On November 7-8, representatives of the Security Council members attended a workshop with their counterparts from the five countries chosen for 2020 (Estonia, Nigeria, Tunisia, Vietnam, and Saint Vincent and the Grenadines). The event, convened by Finland, was one of two annual opportunities for members of the Security Council to discuss their collective efforts – the other, a retreat with the secretary-general, was held in May – and their conversations could have been quite frank.
According to a detailed summary of the past workshop, “one participant regretted that there is a prevailing image of the Security Council as a body that is becoming less effective and less influential over time.” Similar lamentations would be heard this year. As Crisis Group noted in a report at the end of April–Published on the eve of the retreat with the Secretary-General–, the Security Council seriously stumbled in the first months of 2019. Its members “bitterly discussed Venezuela, had difficulties in sustaining the Yemeni peace process, and it was not reached common positions on the events in Sudan and Libya.” Six months later, the diagnosis largely remains. The Security Council has not discussed Venezuela since May – even members who wanted to do more think the crisis is too polarized – and find it difficult to respond to the recent outbreaks of violence in Yemen. Other challenges have been hesitantly responded to, including the Kashmir crisis and Turkey’s foray into Syria.
Many commentators only remember the Security Council when diplomacy breaks down, and one or more permanent members resort to veto.
Many commentators only remember the Security Council when diplomacy breaks down, and one or more permanent members resort to a veto. Still, this year has not been particularly dramatic. China and Russia jointly vetoed two resolutions promoted by the West – one in February demanding new elections in Venezuela and another in September demanding a ceasefire in northwestern Syria – in line with the numbers of recent years. But it is a mistake to focus on vetoes as the only – or even the most widely used – indicator of the dysfunction of the Security Council.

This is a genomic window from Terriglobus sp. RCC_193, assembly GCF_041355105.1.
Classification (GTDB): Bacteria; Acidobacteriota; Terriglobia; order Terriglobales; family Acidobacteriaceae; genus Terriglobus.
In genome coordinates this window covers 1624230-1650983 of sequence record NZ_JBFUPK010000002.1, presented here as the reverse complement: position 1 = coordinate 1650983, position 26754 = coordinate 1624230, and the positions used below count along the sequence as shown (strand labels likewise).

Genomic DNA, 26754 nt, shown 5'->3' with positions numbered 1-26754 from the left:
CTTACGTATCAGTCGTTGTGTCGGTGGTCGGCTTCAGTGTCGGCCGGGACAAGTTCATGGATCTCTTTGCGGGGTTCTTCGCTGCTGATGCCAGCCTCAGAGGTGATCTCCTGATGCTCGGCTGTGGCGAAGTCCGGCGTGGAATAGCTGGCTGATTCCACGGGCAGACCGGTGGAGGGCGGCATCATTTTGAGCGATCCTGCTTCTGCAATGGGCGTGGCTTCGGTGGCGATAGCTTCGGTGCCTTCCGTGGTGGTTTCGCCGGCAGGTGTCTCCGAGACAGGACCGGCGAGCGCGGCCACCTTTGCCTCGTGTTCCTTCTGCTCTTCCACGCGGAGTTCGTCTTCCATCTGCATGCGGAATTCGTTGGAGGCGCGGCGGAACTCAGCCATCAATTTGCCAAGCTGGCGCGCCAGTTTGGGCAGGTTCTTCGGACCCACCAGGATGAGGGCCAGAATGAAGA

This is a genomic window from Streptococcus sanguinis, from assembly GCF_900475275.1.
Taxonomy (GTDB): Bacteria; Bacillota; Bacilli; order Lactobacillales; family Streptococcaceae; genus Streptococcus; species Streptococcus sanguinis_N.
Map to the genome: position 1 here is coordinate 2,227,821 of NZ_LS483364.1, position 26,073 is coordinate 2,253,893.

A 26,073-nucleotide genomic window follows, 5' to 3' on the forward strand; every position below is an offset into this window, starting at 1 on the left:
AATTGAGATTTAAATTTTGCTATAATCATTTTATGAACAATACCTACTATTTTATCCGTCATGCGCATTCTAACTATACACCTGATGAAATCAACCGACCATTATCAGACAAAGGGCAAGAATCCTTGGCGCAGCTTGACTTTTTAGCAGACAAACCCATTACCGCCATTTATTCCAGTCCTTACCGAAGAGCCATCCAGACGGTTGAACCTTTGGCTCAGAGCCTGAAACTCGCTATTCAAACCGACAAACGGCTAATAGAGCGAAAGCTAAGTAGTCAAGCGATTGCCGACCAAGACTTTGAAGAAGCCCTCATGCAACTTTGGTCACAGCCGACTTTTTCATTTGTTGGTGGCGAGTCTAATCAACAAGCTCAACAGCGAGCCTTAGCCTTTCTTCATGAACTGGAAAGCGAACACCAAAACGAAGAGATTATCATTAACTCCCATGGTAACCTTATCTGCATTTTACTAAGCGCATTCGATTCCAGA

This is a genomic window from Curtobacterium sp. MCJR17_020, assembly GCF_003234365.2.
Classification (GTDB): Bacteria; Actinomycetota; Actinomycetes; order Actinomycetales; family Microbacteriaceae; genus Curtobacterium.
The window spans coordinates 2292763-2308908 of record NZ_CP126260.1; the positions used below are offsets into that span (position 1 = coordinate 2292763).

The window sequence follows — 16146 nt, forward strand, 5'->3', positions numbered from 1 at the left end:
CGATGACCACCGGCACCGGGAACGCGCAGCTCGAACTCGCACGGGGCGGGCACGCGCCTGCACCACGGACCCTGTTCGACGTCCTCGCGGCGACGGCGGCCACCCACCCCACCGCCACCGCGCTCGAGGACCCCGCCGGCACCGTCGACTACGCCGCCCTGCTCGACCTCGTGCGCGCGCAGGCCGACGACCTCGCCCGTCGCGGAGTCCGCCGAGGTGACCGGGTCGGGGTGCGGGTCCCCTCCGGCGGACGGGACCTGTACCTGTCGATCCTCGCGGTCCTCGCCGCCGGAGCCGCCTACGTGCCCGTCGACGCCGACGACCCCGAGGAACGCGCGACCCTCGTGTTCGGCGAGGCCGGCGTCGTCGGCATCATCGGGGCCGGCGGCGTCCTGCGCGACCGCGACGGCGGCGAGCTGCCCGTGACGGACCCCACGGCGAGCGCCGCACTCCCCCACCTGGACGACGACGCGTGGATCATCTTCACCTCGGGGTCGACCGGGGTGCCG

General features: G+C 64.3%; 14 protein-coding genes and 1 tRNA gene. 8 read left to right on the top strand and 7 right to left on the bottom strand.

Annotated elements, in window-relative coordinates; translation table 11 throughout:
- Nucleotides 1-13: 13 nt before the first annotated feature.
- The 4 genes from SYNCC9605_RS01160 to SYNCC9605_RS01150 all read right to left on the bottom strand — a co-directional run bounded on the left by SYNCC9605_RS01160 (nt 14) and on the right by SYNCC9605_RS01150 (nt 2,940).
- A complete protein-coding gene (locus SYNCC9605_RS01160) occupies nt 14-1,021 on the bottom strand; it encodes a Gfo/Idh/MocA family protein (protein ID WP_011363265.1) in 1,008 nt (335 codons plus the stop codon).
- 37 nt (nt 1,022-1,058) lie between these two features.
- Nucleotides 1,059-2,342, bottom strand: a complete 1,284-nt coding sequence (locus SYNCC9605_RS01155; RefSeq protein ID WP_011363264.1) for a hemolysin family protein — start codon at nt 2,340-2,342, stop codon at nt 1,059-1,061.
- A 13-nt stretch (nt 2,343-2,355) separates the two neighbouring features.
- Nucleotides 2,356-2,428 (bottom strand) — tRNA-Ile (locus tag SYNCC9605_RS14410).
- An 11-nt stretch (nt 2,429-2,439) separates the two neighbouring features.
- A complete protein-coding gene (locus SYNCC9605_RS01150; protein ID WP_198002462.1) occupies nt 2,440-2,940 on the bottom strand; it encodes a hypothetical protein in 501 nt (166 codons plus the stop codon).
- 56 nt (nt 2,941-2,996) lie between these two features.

Looking closely at the UN, three subtle but disturbing trends have been in evidence since April. The first is a gradual but significant resentment in relations between China and the Western members of the Security Council. The second is the widening divisions between the United States and its European allies over the forum’s role in responding to problematic dossiers such as Syria or North Korea. The third is the growth of disputes over how the Security Council deals with crises in Africa – which has created a divide between African and non-African diplomats, and even among African officials themselves – that the Crisis Group covered in a report in June. These three trends are worth evaluating.
Western relations with China worsen
The most significant of these changes concern Western relations with China. As Beijing gains influence in the UN system, worrying US political circles, the Asian country has generally been more cautious in the Security Council than in other multilateral forums. Western members have generally reciprocated, avoiding friction with the Chinese on all but some matters. Even on a divisive Asian issue like the Rohingya crisis in Myanmar, the Europeans and the US have refrained from forcing China to veto resolutions attacking the government in Naypyidaw, in contrast to their recurring public fights with Russia over Syria.